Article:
Treating Acne With Oral Minocycline

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Minocycline is an oral antibiotic that is commonly prescribed for acne. It belongs to a group of antibiotics called tetracyclines (doxycycline and tetracycline also belong to this group, and are also used to treat acne).

Of all the tetracyclines, minocycline is the most expensive option. But it can be effective against acne when other oral antibiotics have failed.

Minocycline has been used for decades and is especially effective against inflammatory acne, although it's rarely used as a solo treatment. It nearly always is prescribed along with a topical acne medication. This will give you much better results than just using minocycline alone.

Minocycline is also sold as Minocin, Dynacin, Vectrin, and Solodyn (extended-release minocycline).

Tips for treating acne with oral minocycline
Illustration by Brianna Gilmartin, Verywell.


Minocycline works to treat acne in two ways. First, it stops the growth of bacteria that cause acne breakouts. Second, minocycline reduces inflammation. If you have red, inflamed pimples, this is good news.

On the other hand, minocycline won't do much for blackheads and other non-inflamed blemishes. A better choice, in this case, would be topical retinoids.

Other Oral Antibiotics for Acne

Minocycline isn't the only oral antibiotic used to treat acne. Other options are:


Minocycline shouldn't be used if you’re pregnant or breastfeeding, so let your doctor know if either of these applies to you.

Also, kids under 8 years old shouldn't use minocycline, although some sources recommend waiting until after age 10 or even age 12. Talk to your doctor to find out what's right in your case (or your child's).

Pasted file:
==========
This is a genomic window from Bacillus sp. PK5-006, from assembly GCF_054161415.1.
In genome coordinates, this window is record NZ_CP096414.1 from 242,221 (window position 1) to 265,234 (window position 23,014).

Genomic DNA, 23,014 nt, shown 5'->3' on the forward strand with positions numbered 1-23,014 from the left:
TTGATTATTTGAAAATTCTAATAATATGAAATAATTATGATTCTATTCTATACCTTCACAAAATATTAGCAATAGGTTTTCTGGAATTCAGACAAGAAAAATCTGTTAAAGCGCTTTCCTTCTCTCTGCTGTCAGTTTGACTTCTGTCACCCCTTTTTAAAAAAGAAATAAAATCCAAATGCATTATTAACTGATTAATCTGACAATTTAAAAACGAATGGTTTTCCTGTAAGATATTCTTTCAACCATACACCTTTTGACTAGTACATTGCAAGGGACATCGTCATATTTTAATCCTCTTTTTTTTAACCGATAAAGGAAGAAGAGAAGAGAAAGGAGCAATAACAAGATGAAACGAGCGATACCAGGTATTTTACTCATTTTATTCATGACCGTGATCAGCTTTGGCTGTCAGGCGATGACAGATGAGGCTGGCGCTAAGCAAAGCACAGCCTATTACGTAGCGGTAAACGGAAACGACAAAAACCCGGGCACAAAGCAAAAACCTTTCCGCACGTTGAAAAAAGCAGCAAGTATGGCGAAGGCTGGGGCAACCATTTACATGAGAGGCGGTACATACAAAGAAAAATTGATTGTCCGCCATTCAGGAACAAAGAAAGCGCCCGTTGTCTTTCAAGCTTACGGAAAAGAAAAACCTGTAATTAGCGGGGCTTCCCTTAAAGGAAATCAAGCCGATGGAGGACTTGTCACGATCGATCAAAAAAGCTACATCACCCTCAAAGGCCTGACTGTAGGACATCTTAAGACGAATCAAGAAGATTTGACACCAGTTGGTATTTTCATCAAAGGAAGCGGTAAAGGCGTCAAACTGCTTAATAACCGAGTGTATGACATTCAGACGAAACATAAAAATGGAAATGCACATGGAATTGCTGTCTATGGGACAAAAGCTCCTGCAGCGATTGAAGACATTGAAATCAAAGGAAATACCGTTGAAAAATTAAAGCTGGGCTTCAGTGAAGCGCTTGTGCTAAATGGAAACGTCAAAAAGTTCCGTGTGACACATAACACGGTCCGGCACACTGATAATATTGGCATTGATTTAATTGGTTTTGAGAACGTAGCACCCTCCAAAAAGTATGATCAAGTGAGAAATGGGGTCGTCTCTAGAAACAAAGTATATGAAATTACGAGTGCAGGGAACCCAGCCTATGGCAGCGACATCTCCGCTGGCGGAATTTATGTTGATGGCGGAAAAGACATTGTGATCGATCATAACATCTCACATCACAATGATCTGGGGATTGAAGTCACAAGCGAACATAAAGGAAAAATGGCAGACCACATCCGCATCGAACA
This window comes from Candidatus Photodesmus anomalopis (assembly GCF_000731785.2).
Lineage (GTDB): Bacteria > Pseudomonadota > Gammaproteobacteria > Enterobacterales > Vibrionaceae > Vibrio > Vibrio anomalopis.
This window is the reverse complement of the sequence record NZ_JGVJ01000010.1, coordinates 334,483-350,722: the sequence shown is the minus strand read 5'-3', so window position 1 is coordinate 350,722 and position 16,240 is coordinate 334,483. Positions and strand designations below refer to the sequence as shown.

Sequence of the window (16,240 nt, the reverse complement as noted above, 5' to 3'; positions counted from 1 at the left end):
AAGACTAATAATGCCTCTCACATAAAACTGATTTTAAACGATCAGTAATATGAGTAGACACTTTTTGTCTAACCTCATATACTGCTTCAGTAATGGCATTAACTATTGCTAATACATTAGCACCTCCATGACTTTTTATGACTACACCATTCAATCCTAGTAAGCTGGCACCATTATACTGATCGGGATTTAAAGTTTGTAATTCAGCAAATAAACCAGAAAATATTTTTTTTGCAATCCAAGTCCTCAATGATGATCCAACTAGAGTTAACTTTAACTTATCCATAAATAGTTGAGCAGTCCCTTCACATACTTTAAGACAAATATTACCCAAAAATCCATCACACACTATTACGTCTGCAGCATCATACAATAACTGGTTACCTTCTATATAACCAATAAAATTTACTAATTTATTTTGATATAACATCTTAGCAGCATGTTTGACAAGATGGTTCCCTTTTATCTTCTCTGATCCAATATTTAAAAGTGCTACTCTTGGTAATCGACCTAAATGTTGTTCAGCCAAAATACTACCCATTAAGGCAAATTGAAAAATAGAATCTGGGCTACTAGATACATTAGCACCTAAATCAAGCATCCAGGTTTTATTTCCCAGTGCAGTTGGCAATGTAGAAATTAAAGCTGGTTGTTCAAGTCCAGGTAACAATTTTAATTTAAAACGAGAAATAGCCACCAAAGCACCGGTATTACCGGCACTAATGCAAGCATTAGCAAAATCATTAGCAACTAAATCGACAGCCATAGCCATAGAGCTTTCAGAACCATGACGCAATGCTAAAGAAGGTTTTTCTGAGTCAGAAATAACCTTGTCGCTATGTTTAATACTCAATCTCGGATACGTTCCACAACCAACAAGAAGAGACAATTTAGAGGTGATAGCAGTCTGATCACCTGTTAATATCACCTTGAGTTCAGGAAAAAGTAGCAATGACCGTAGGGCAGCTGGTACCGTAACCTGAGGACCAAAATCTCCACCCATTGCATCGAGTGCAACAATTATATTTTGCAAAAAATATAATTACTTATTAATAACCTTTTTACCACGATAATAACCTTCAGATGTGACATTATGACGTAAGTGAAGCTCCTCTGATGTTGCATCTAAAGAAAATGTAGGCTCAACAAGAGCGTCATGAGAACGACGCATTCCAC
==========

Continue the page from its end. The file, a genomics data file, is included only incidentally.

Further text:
A common starting dosage is 50 to 100 milligrams (mg), one or two times a day. You'll slowly taper off minocycline treatment once acne is under control. At this point, acne can often be kept in check by topical treatments alone. Sometimes, though, oral antibiotics have to be taken long-term to keep acne from returning.

Although it's recommended to be taken on an empty stomach, minocycline can be taken with food. Unlike some other oral antibiotics, minocycline is absorbed really well, even with food. Not having to take it on an empty stomach is a big plus, especially for teenage boys.

Tips for Using Minocycline

Follow this advice:

  • Try to take your medication at about the same times every day. It helps it work better when there is a constant amount in your bloodstream.
  • Take the entire course, even if your skin is looking better.
  • Don't lie down immediately after taking minocycline. Otherwise, it can irritate the esophagus, which is really painful.
  • Give it time. It won't happen instantaneously, but gradually you'll notice less redness and fewer breakouts altogether.

Side Effects

Side effects can happen, although for most people they aren't too uncomfortable. Just make sure to check in with your doctor if you notice any. Some of the more common side effects are:

  • Nausea and vomiting
  • Diarrhea
  • Dizziness

A blueish discoloration of the gums and mouth can also happen with minocycline use. It generally occurs only with long-term use and it is reversible. Tooth discoloration (again, of bluish nature) can happen too. It's extremely unusual, but this one can be permanent.

Very rarely, taking minocycline can cause drug-induced lupus. Again, this is very rare and it usually goes away after stopping treatment.

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